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We’re living in indisputably strange and uncertain times as we continue to deal with the COVID-19 crisis, and the college acceptance process and rates have been impacted like everything else in our once-stable world. As a side effect of the global pandemic, which has prevented travel and inspired some students to reconsider their desire to live far from home, Ivy League and top-tier school acceptance rates have actually crept up a bit in an attempt to fill their 2021 incoming class (learn more about this here).
For example, acceptance rates at Harvard are up .29% Meanwhile, this year, the Yale acceptance rate is 6.54% (up .63% from last year), and Columbia’s is up .8%. from last year, too. Dartmouth’s acceptance rate has increased by 1.5%.
Still, we know the following happens all the time: You get an email from your dream school alerting you that a decision has been made regarding your college application. You click the link, feverishly type in your login information (don’t forget to reset your password! Chances are, you forgot it.), and boom you’ve been…rejected.
The important thing to remember is that a rejection letter is not the end of the world (even though we know it feels like it!). In fact, our founder actually believes that — get ready for this one — rejection can be good for you. Here’s what you can do to help turn lemons into lemonade.
If you’ve been waitlisted, consider writing a letter of continued interest. Use this letter to update admissions on any new accomplishments you’ve achieved since your initial application submission. Has your GPA increased? Did you obtain any new leadership positions? In the letter, you should also reiterate your interest in the school — why do you want to go here? What makes this school stand out? Be specific! It’s also important to note that not all schools accept these letters, so do your research before you start writing. Some schools may require students to fill out specific templates, while others don’t accept additional materials at all.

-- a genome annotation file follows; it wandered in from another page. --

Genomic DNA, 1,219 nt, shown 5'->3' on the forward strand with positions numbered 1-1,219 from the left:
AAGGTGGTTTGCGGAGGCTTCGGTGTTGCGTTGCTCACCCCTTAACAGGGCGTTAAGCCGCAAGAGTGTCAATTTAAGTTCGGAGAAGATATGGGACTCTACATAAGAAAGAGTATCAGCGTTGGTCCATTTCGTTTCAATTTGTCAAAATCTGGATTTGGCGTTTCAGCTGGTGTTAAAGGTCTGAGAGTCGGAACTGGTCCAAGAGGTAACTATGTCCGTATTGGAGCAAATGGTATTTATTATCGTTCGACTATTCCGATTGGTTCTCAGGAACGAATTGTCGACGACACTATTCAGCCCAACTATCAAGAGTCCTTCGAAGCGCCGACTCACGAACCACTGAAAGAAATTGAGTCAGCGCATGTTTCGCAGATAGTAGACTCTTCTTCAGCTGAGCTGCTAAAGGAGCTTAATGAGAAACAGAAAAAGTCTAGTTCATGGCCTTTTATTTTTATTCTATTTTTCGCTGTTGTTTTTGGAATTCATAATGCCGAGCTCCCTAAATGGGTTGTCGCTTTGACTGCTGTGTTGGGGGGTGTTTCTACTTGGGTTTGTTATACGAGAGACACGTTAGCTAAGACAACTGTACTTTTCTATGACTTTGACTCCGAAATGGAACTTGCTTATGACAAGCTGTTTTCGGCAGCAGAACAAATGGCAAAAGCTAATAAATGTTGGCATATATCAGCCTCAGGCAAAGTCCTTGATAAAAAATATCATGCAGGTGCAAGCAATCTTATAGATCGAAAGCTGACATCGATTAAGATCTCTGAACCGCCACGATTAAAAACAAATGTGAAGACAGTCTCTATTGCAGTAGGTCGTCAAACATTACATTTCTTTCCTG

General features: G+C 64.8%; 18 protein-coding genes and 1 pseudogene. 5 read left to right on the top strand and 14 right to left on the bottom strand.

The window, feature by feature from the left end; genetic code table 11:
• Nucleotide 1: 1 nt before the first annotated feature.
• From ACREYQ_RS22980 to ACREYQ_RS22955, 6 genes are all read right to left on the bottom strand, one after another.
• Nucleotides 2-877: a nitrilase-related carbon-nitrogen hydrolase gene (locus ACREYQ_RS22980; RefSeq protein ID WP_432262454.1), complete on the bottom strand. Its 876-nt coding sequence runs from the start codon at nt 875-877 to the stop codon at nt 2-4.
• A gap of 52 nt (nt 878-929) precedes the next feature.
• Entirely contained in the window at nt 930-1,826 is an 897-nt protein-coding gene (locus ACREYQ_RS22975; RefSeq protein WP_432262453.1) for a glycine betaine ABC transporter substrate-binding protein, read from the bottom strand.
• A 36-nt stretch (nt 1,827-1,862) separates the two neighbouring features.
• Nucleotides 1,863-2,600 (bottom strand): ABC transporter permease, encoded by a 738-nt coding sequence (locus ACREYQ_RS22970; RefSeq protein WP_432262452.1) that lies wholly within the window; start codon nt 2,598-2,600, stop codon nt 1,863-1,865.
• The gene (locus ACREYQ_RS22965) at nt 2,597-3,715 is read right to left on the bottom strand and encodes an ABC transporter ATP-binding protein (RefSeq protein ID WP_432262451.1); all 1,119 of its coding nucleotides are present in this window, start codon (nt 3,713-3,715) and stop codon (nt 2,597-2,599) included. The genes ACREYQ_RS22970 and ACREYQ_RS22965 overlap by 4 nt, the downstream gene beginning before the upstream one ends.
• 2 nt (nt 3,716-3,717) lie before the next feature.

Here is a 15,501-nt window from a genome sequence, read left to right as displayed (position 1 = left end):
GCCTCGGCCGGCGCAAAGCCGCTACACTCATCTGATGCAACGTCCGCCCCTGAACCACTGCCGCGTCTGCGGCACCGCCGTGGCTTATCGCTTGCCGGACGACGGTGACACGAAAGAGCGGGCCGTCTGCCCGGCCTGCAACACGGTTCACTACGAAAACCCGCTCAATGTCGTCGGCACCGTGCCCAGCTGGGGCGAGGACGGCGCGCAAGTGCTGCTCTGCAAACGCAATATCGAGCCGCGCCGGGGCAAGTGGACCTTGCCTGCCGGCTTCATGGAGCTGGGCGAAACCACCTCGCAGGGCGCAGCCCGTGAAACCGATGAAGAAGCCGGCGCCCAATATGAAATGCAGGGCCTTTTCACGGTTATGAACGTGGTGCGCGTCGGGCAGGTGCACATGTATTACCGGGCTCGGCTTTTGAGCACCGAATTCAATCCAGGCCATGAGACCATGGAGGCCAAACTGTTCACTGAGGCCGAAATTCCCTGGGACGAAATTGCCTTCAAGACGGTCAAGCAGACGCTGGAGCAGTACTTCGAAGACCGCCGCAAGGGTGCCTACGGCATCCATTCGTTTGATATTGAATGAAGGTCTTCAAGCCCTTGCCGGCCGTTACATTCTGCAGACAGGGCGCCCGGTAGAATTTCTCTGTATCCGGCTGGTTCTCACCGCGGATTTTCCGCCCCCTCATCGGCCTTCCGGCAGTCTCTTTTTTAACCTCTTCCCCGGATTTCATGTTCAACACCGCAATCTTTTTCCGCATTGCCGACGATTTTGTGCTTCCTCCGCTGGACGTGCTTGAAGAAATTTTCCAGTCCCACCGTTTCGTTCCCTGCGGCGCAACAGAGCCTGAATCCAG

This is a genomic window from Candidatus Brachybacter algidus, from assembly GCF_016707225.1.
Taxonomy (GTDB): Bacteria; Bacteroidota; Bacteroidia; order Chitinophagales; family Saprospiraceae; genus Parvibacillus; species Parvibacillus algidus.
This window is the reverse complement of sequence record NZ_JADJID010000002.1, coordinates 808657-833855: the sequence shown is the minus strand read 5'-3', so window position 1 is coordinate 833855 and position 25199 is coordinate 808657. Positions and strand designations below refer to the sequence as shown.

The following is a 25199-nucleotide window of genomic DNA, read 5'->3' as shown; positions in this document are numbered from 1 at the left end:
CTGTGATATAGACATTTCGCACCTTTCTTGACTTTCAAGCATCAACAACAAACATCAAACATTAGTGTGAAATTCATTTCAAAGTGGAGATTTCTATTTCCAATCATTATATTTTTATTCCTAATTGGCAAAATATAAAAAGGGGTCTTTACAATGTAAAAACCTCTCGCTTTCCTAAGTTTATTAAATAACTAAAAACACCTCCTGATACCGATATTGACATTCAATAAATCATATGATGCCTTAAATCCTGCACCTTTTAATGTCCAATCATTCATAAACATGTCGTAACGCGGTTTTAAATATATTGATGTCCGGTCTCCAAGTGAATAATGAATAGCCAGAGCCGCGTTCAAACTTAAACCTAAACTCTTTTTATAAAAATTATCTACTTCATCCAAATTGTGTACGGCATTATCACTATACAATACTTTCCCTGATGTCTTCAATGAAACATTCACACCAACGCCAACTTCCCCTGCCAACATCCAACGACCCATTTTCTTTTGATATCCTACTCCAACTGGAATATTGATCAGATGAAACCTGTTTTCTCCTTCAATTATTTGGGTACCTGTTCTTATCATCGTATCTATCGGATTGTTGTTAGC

If you got rejected from your dream school, it’s time to start thinking about Plan B. Which brings us to our next point…
Related: How to Get Off the Waitlist
Time to come up with your new gameplan. Start by asking yourself why you applied to said dream school in the first place. What attracted you to the university to begin with? Once you have an idea of what you’re looking for in a school, it’s time to start thinking about finances. Do you require need-based financial aid or merit scholarships? If so, it’s important to seriously consider schools that can meet your financial needs. The goal is to come with several viable options for yourself. It’s also important to keep an open mind throughout this entire process. Perhaps you acted too quickly and shot down a college just because your neighbor went there and you wanted to spread your wings socially. Or maybe you never really considered a school that you thought was too close to home and now feel like being a short drive away from your family is important to you? It’s not too late to reassess your options and come to new conclusions.
Just because you didn’t get into your top school does not mean that you’re a failure. College admissions is a tough game and, when it comes down to it, your desire to learn and make the best out of this situation will drive your college experience, regardless of where you end up. After all, you’re in control of your own destiny. Also, remember that you can always change your path down the line (transferring is an option!). Your future is not set in stone…
Here at CEA, we believe that everything happens for a reason. Try your best to roll with the punches and ride the waves. In the end, any hardships and obstacles you may encounter will better prepare you for the future.